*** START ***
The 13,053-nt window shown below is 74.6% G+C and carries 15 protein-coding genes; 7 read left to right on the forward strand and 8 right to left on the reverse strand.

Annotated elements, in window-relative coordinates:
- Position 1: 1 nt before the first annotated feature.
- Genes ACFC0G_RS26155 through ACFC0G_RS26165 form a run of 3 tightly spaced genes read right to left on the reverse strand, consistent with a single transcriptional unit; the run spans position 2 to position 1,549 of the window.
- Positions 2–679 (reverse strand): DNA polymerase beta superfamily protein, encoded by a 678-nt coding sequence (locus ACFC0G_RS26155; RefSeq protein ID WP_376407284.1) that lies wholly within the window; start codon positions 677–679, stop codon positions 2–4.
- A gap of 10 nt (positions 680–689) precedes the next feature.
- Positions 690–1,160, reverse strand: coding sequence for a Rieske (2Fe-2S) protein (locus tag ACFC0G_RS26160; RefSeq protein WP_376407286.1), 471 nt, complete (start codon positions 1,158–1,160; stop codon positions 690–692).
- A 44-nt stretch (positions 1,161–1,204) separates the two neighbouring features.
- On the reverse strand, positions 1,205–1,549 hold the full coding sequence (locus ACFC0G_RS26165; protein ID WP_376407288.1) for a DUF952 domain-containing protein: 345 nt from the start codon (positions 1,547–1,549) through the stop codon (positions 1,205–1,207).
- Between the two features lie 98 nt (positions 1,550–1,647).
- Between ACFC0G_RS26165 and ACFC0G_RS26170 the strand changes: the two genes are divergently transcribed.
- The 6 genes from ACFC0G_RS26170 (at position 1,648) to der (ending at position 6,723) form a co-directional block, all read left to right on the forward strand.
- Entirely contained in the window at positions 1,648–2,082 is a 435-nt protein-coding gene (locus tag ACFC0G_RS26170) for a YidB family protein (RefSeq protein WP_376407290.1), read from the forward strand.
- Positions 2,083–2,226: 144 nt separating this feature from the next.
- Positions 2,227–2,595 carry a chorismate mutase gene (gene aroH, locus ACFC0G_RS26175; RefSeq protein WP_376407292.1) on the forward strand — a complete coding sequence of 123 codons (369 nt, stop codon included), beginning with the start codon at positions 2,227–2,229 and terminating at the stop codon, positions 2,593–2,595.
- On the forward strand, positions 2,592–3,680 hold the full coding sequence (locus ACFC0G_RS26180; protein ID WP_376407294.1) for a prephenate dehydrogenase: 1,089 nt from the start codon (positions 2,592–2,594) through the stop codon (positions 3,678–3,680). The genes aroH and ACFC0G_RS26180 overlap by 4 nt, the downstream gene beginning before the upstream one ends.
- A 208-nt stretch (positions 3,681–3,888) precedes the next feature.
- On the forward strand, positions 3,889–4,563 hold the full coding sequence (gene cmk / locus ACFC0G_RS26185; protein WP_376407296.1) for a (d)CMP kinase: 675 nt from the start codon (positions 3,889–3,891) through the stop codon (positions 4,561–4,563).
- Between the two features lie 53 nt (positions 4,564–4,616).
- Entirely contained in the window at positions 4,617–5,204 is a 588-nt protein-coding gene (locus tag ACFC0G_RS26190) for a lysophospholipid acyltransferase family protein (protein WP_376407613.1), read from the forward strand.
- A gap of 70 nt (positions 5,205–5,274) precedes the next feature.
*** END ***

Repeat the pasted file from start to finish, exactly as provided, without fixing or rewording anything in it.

The 13,053-nt window shown below is 74.6% G+C and carries 15 protein-coding genes; 7 read left to right on the forward strand and 8 right to left on the reverse strand.

Annotated elements, in window-relative coordinates:
- Position 1: 1 nt before the first annotated feature.
- Genes ACFC0G_RS26155 through ACFC0G_RS26165 form a run of 3 tightly spaced genes read right to left on the reverse strand, consistent with a single transcriptional unit; the run spans position 2 to position 1,549 of the window.
- Positions 2–679 (reverse strand): DNA polymerase beta superfamily protein, encoded by a 678-nt coding sequence (locus ACFC0G_RS26155; RefSeq protein ID WP_376407284.1) that lies wholly within the window; start codon positions 677–679, stop codon positions 2–4.
- A gap of 10 nt (positions 680–689) precedes the next feature.
- Positions 690–1,160, reverse strand: coding sequence for a Rieske (2Fe-2S) protein (locus tag ACFC0G_RS26160; RefSeq protein WP_376407286.1), 471 nt, complete (start codon positions 1,158–1,160; stop codon positions 690–692).
- A 44-nt stretch (positions 1,161–1,204) separates the two neighbouring features.
- On the reverse strand, positions 1,205–1,549 hold the full coding sequence (locus ACFC0G_RS26165; protein ID WP_376407288.1) for a DUF952 domain-containing protein: 345 nt from the start codon (positions 1,547–1,549) through the stop codon (positions 1,205–1,207).
- Between the two features lie 98 nt (positions 1,550–1,647).
- Between ACFC0G_RS26165 and ACFC0G_RS26170 the strand changes: the two genes are divergently transcribed.
- The 6 genes from ACFC0G_RS26170 (at position 1,648) to der (ending at position 6,723) form a co-directional block, all read left to right on the forward strand.
- Entirely contained in the window at positions 1,648–2,082 is a 435-nt protein-coding gene (locus tag ACFC0G_RS26170) for a YidB family protein (RefSeq protein WP_376407290.1), read from the forward strand.
- Positions 2,083–2,226: 144 nt separating this feature from the next.
- Positions 2,227–2,595 carry a chorismate mutase gene (gene aroH, locus ACFC0G_RS26175; RefSeq protein WP_376407292.1) on the forward strand — a complete coding sequence of 123 codons (369 nt, stop codon included), beginning with the start codon at positions 2,227–2,229 and terminating at the stop codon, positions 2,593–2,595.
- On the forward strand, positions 2,592–3,680 hold the full coding sequence (locus ACFC0G_RS26180; protein ID WP_376407294.1) for a prephenate dehydrogenase: 1,089 nt from the start codon (positions 2,592–2,594) through the stop codon (positions 3,678–3,680). The genes aroH and ACFC0G_RS26180 overlap by 4 nt, the downstream gene beginning before the upstream one ends.
- A 208-nt stretch (positions 3,681–3,888) precedes the next feature.
- On the forward strand, positions 3,889–4,563 hold the full coding sequence (gene cmk / locus ACFC0G_RS26185; protein WP_376407296.1) for a (d)CMP kinase: 675 nt from the start codon (positions 3,889–3,891) through the stop codon (positions 4,561–4,563).
- Between the two features lie 53 nt (positions 4,564–4,616).
- Entirely contained in the window at positions 4,617–5,204 is a 588-nt protein-coding gene (locus tag ACFC0G_RS26190) for a lysophospholipid acyltransferase family protein (protein WP_376407613.1), read from the forward strand.
- A gap of 70 nt (positions 5,205–5,274) precedes the next feature.